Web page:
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Why performance culture?



How many pieces of information do I see each day that mention high performance cultures? Too many.  No, that isn’t a joke….but pretetnding that your organisation can be or will be high performing is.  And to add to that, why the hell do you want it to be?

When you think of high performance you think of elite sportsmen and women and the parallels have been drawn with business on numerous occasions.  I ask you this, would you really want to live with one of them?  Sleeping routines, exercise routines, nutritional plans. Everything driven by the next competition, the next performance.  Every move analysed to within an inch of its life, data determining how you then live and breathe between now and the next.

Is that what you really want?  Do you really want to be high performing?

I don’t.

I want my home life to have room for a bit of cheese and wine here, the odd meal out there.  I want to skip the gym if I feel tired and not worry about it.  I want to have a barbecue on a summer’s evening and over indulge, knowing that when I get into bed that night, later than I should, I’ll feel stuffed, but happy and alive.  I want to go for a run because I enjoy it, not because it says so on my schedule.  I want to know that I can do fairly much what I want, when I want as long as it isn’t going to hurt someone or cause distress.

And the same goes for work. Too often the drive for “high performance” means “kicking the living shit out of anything that was fun about this place”.  I want my organisation not to care if people are having a chat and a drink together, if they go home early because they’re tired from working late the night before.  I don’t want my organisation to always be striving for continuous improvement, to never settle for second best.  I don’t want my organisation to be lean, I like a little lump here and a bump there.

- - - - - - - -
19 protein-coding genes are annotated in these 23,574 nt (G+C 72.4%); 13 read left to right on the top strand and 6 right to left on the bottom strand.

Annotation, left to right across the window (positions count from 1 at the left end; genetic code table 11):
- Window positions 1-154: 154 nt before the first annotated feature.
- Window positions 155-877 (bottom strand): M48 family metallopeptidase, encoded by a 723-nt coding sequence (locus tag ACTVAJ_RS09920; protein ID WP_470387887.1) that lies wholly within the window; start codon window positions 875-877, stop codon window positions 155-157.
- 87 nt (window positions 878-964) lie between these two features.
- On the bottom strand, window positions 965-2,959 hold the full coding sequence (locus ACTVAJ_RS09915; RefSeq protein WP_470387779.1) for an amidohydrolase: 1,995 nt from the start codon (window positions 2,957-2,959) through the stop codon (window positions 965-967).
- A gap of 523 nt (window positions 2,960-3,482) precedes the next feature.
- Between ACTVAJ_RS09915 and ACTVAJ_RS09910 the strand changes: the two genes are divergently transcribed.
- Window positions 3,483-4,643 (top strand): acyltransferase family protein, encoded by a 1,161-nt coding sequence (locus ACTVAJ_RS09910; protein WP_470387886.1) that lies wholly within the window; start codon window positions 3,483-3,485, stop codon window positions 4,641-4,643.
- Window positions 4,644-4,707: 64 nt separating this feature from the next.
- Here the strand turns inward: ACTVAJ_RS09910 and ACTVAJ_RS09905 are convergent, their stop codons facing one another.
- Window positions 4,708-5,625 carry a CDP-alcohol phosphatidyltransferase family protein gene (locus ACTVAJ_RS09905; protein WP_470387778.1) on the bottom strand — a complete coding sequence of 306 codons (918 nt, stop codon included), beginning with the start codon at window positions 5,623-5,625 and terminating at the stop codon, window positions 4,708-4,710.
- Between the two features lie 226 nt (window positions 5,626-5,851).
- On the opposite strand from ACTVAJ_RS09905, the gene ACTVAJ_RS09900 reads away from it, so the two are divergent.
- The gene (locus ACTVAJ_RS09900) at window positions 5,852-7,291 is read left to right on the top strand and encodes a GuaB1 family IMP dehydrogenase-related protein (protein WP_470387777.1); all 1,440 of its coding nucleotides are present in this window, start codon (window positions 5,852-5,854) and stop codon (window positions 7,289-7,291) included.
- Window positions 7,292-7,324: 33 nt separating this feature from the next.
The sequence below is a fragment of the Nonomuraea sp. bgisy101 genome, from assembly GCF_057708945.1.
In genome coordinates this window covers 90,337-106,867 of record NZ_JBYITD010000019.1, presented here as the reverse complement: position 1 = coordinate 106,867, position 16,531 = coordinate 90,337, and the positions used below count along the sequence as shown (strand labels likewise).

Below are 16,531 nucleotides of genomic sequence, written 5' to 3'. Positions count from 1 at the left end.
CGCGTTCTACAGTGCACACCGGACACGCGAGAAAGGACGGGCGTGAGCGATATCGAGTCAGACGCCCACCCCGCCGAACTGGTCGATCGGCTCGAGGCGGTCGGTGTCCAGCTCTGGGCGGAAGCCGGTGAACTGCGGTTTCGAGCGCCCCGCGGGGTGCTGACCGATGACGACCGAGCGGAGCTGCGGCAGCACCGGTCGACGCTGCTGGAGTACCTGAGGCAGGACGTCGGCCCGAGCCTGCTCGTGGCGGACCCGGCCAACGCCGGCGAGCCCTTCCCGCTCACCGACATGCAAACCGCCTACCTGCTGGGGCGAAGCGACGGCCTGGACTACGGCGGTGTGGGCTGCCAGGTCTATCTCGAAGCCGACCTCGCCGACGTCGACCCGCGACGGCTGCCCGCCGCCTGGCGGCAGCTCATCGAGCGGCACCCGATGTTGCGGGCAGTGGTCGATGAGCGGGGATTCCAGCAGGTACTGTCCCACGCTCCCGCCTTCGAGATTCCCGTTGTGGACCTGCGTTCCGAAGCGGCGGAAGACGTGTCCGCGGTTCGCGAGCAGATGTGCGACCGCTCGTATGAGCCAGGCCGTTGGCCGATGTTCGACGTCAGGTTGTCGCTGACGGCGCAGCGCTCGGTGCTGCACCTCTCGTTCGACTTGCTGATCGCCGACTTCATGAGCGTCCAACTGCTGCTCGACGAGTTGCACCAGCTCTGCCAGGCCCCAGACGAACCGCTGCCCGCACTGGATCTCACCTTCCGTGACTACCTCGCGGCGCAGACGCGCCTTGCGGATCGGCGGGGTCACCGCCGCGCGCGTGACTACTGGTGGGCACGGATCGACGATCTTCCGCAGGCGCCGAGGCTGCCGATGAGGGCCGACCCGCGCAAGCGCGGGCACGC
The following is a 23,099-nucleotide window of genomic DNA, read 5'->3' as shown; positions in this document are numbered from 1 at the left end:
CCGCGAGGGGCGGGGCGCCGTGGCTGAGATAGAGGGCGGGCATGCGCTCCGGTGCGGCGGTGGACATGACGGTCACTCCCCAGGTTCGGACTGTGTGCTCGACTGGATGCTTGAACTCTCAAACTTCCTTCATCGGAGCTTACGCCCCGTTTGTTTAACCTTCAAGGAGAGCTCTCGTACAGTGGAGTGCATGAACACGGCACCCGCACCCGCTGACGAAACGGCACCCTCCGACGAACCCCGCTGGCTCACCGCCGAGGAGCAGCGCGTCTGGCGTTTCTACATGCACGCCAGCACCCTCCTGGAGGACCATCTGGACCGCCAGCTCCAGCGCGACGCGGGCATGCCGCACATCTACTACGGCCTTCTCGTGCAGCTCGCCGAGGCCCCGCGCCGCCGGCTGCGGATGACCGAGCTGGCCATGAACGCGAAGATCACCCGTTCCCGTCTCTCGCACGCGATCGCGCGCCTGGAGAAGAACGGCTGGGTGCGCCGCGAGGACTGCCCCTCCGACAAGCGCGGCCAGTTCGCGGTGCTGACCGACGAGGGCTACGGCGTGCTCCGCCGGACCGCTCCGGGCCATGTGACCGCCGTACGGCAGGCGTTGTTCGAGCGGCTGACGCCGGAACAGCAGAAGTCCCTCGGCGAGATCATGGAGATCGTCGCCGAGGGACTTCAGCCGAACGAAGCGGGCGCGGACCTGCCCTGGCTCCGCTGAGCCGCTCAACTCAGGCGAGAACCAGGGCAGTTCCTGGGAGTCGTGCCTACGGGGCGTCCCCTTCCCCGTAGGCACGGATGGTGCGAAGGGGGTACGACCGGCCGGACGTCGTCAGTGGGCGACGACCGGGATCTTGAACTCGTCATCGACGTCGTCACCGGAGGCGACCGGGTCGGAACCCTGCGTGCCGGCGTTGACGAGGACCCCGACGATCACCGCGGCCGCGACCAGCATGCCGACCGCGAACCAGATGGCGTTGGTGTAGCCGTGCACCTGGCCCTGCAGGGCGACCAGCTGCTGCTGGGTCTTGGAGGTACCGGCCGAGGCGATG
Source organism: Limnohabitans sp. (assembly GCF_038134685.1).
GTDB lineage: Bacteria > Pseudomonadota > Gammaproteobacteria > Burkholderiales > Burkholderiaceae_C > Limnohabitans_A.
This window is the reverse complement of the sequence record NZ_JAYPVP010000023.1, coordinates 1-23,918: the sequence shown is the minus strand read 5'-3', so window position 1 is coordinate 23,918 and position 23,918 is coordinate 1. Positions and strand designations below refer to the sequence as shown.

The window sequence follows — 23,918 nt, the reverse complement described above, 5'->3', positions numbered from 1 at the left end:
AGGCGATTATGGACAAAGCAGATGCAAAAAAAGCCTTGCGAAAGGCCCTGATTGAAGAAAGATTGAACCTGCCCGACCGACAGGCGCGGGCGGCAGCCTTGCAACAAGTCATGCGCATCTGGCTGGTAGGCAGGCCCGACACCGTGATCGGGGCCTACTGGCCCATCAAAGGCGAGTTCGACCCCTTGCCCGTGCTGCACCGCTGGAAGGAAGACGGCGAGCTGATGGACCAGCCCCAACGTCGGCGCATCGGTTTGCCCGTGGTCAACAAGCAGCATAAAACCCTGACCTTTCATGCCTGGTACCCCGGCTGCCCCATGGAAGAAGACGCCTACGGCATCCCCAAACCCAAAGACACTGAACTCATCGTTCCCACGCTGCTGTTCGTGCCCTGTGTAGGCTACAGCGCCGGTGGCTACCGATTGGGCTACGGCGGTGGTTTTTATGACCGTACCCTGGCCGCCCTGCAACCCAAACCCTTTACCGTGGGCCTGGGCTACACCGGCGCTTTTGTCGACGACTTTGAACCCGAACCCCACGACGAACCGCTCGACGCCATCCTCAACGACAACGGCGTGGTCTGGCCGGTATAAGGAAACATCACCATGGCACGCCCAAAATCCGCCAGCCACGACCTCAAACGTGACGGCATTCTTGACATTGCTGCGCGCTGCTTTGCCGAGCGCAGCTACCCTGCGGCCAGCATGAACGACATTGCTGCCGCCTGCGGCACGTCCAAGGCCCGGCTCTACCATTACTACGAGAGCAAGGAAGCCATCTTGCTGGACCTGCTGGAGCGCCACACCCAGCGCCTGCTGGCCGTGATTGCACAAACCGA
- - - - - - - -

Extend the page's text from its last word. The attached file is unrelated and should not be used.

You want to strive for high performance? Go for it, you won’t make it.  Me? I’ll be sitting on the sofa relaxing, enjoying life, not seeing its inadequacies.

6 Comments leave one →
  1. ianpbuckingham permalink
    07/27/2010 08:25

    Hoorah! A courageous voice of reason (albeit an anonymous one unfortunately)!

    There’s nothing wrong with the notion of a “performance culture” per se, albeit balanced performance should be a given. The problem lies in the interpretation.

    For example, I was having a coffee with one of the senior executives of a UK FS company with strong Mutual Society roots. This was just before the banking sector imploded. He was talking at length about the need to drive greater accountability; six monthly horizons; leaner processes and to “cut out the dead wood”. But his employee engagement statistics were excellent; the brand had great credibility and the financial results were generating steady returns. In short, they were an admirable; stable; confidence inspiring organisation with strong employee and customer relations. They already had a performance culture appropriate for their league – it’s just that they weren’t an investment bank!!!!!

    But he wouldn’t be dissuaded from pursuing what he saw as the performance management model of the Tier 1 institutions. Six months later and the masters of the former universe had fallen and our executive in question was forced into a U turn and to re-think his notions of “performance” after hostile feedback from customers/investors and employees alike.

    A sign of a healthy market is a spread of brand personalities, from the “bullish” risk takers and margin trimmers through to the “bearish”, less spectacular, steady state performers who innovate in their own way at their own pace. As long as they’re honset with themselves and their stakeholders, employees and customers alike will be happy with the returns thy receive. Exactly who does it serve if we encourage everyone to jump on the testosterone fuelled, survival of the fittest white knuckle ride when we all know that organisations need a healthy blend of “approaches” and “types” to function (even if some are a little “lumpy”).